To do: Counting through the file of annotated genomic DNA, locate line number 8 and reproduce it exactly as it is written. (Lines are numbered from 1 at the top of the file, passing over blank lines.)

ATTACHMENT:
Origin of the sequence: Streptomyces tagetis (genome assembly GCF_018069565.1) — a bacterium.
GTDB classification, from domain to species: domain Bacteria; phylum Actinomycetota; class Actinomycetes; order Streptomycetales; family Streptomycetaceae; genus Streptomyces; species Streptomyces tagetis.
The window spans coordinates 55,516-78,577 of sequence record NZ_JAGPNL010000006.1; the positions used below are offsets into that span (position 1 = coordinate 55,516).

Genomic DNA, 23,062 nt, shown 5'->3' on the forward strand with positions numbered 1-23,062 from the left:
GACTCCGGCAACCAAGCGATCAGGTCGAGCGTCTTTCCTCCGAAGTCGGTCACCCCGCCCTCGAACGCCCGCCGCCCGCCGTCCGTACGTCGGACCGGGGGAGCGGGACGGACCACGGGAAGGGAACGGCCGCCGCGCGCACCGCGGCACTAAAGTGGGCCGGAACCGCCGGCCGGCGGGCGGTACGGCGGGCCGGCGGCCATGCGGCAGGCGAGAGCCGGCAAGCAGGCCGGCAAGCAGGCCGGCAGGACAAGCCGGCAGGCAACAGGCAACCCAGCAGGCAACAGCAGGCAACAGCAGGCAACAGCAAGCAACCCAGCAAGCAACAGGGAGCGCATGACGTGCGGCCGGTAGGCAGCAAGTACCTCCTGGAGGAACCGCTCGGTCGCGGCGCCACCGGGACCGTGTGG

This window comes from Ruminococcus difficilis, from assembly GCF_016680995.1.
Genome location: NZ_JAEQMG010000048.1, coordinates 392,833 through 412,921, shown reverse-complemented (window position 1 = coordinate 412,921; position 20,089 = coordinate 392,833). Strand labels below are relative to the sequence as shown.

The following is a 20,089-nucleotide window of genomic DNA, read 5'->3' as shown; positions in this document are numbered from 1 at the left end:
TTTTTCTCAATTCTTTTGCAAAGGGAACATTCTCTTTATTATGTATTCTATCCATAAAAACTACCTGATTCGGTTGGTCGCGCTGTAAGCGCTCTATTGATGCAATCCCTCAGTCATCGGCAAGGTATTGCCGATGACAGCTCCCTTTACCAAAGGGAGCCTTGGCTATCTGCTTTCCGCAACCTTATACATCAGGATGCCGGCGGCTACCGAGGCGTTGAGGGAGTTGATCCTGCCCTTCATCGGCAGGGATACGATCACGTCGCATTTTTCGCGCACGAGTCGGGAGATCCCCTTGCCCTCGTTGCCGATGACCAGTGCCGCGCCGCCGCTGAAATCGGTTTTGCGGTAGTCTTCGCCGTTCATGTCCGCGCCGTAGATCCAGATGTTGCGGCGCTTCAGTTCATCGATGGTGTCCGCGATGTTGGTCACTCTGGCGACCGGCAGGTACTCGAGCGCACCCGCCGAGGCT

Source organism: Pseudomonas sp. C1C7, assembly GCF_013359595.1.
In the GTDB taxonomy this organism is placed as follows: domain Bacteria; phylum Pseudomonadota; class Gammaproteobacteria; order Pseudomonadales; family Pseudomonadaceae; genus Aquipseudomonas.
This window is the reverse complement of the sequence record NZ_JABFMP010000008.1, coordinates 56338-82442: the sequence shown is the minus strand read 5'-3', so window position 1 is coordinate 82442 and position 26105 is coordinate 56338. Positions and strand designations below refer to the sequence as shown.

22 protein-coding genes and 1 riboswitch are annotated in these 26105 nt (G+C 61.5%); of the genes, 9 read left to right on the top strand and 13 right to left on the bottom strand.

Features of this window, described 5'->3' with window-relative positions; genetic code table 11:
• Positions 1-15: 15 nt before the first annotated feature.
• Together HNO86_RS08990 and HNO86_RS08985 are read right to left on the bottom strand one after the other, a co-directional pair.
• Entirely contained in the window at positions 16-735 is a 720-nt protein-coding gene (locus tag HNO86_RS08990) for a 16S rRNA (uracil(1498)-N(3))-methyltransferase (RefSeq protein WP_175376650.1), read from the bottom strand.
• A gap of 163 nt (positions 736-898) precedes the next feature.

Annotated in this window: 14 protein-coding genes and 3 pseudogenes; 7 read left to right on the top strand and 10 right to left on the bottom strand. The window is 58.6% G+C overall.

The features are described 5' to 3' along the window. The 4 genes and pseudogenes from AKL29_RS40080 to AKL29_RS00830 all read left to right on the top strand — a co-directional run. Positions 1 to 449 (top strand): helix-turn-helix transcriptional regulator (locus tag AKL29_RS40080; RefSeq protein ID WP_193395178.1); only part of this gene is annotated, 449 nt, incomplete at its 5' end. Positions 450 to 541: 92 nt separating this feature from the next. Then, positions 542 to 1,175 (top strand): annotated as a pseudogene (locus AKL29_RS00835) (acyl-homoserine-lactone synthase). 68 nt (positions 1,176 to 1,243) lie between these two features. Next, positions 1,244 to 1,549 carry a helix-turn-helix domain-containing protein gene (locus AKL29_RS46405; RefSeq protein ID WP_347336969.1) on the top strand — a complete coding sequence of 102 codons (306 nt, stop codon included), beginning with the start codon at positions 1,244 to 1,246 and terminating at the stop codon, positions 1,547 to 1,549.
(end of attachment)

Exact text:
The following is a 20,089-nucleotide window of genomic DNA, read 5'->3' as shown; positions in this document are numbered from 1 at the left end: